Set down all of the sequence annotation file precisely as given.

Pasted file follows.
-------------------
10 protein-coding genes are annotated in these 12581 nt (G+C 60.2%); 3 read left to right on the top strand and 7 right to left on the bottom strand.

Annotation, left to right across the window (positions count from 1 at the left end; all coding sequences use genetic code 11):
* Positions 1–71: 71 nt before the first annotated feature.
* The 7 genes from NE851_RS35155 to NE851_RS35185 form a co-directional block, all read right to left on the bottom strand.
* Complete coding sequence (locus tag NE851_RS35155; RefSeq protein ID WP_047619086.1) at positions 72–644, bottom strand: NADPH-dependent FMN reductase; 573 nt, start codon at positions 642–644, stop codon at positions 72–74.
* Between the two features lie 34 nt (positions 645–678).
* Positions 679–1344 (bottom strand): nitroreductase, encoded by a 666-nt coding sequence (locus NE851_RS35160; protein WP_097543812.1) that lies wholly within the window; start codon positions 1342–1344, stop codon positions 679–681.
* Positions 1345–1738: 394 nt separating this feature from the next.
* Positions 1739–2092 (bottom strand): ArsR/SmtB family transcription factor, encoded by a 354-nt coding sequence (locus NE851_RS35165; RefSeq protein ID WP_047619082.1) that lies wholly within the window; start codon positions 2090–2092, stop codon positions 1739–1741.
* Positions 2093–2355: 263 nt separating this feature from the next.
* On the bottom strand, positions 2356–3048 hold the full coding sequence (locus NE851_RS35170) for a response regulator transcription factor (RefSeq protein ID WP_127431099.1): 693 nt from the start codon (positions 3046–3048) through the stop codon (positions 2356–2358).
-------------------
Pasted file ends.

10 protein-coding genes are annotated in these 12581 nt (G+C 60.2%); 3 read left to right on the top strand and 7 right to left on the bottom strand.

Annotation, left to right across the window (positions count from 1 at the left end; all coding sequences use genetic code 11):
* Positions 1–71: 71 nt before the first annotated feature.
* The 7 genes from NE851_RS35155 to NE851_RS35185 form a co-directional block, all read right to left on the bottom strand.
* Complete coding sequence (locus tag NE851_RS35155; RefSeq protein ID WP_047619086.1) at positions 72–644, bottom strand: NADPH-dependent FMN reductase; 573 nt, start codon at positions 642–644, stop codon at positions 72–74.
* Between the two features lie 34 nt (positions 645–678).
* Positions 679–1344 (bottom strand): nitroreductase, encoded by a 666-nt coding sequence (locus NE851_RS35160; protein WP_097543812.1) that lies wholly within the window; start codon positions 1342–1344, stop codon positions 679–681.
* Positions 1345–1738: 394 nt separating this feature from the next.
* Positions 1739–2092 (bottom strand): ArsR/SmtB family transcription factor, encoded by a 354-nt coding sequence (locus NE851_RS35165; RefSeq protein ID WP_047619082.1) that lies wholly within the window; start codon positions 2090–2092, stop codon positions 1739–1741.
* Positions 2093–2355: 263 nt separating this feature from the next.
* On the bottom strand, positions 2356–3048 hold the full coding sequence (locus NE851_RS35170) for a response regulator transcription factor (RefSeq protein ID WP_127431099.1): 693 nt from the start codon (positions 3046–3048) through the stop codon (positions 2356–2358).